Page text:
Introduction: Print 'BIG' (Multipage Method)
Print 'BIG' (Multipage Method)
Every once in a while you need a big, I mean BIG poster size print. But I only have a 'regular' 8-1/2 x 11 inch printer you say?! What can I do?
One approach I have used successfully is the multipage method. You take the image you want to print BIG and print it over multiple pages and then 'stick' those pages down onto a backing such as poster board or foam core. It takes a bit of work but gives pretty good results. I have even used this method to print a 6 x 8 foot mega-sized poster.
Also described is a handy sheet holder to make applying spray adhesive so much easier!
Tools / Materials:
- Paper Cutter. It helps to have a paper cutter - something other than scissors (Although if you have a steady hand and patience you can just use scissors.)
- Spray Adhesive
- Gloves - To protect yourself from the spray adhesive.
- Paint Stir Stick or a Section of Yardstick
- Wide Masking Tape
- Fine-point Gray Marker
- Backing sheet of Poster Board, Foam Core or other material as large as your finished print.
Step 1: Select Your Image
In this example we are going to print a Giant Sloth - sounds like something out of a horror flick.
Well, a big print of a Sloth.
If you are going to print something big you need to have a lot of detail in your original image. Pick the highest resolution image you can find. If you are taking the photo that you want to print big, use the highest resolution (largest file size) setting your camera has.
You will be dividing your image up onto multiple sheets so you need as much resolution as you can get. Otherwise your printed images get 'pixely' and lose detail. Many search engines have a setting that lets you find only high resolution images.
Step 2: Print Your Image
You will need to print your image onto multiple sheets of paper. This is usually adjusted under the Page Set Up menu or in the Print menu. Depending on your operating system and/or the application you are using to print your pages from you just might have to dig a bit to find the setting.
For Microsoft Windows Paint you can easily modify the "Fit to" section of the "Page Set Up" menu to print onto multiple pages.
Print them out and get ready to trim them!
Step 3: Trim Your Photos
The printed pages will have margins on them. You don't want margins because you want the separate pages to blend seamlessly together to make one BIG image.
However, you don't have to trim off every margin. You only need to trim off the margins that are on edges that will join adjacent sheets. See the 6-sheet illustration. At the most you will only need to trim two margins; usually the top and left (depending on the order you lay down the sheets).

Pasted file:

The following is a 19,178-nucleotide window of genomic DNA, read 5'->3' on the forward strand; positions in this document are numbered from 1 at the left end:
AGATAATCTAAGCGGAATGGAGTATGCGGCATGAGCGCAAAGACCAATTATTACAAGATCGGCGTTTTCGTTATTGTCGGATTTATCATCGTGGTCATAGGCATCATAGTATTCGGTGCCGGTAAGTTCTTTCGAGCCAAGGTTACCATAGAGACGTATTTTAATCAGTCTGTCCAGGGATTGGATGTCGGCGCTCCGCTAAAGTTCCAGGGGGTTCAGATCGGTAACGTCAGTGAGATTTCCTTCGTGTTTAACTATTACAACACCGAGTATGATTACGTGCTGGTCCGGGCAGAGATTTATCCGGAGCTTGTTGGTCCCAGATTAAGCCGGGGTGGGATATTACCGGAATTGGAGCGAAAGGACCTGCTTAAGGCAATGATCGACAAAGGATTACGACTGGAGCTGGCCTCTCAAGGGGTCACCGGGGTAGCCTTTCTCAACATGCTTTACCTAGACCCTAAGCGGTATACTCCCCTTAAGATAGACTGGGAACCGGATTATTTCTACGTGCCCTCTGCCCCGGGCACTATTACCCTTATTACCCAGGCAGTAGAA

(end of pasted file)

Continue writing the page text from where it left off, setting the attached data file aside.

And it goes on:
Take your paper cutter and trim the appropriate margins off! It helps to lay out all the sheets to see how they will overlap and to make sure you are cutting off the correct margins.
Step 4: Build a Sheet Holder
You are going to apply spray adhesive to the backs of those sheets but first you will want to build a handy dandy Sheet Holder.
This Sheet Holder makes applying spray adhesive so much easier! I always had issues with getting spray adhesive onto the printed side of the sheet when I laid the sheet down to spray them. The first page sprayed did OK, but somehow the subsequent pages would get out of alignment and get set down into the overspray. It would be a mess. The Sheet Holder stick avoids this problem!
Take a paint stir stick or section of a yard stick and wrap masking tape over it with the sticky side out. This gives a tacky 'wand' that you can touch to the sheet and pick it up and hold the sheet while you apply spray adhesive.
No setting the sheet down into overspray - No setting the sheet down at all!
Step 5: Apply Spray Adhesive
Use the Sheet Holder stick to hold your sheets while you apply spray adhesive all over the back sides of your prints.
[Note to self: Put on gloves before spraying. Spray outside where it does not matter where the overspray lands.]
Step 6: Apply Your Prints to Your Backing Material
Carefully apply your sheets with adhesive on them onto the backing sheet you are going to use. Don't rush it as it's best to get them in the right position the first time! After placing each one, smooth them down and make sure they are stuck in place. If you are not applying the first row up against the edge of the backing material, take a yard stick and draw a straight line to line the sheets up to. It helps to keep everything straight!
Errors accumulate with each subsequent row you place down so try your best to get the images aligned perfectly.
Step 7: Hide Those Seams
Apply age-defying serum to reduce those fine lines... Oh - I mean get a fine-point gray pen and mark over the seams.
The cut edge of the paper is visible and gives a little white line where the images meet. You can get multiple color markers and match the color on each part of the image, but that was too much trouble for me. A neutral gray works pretty good to mute the white stripe and is much easier.
Step 8: Success!
With a little luck and a steady hand you have a BIG print!
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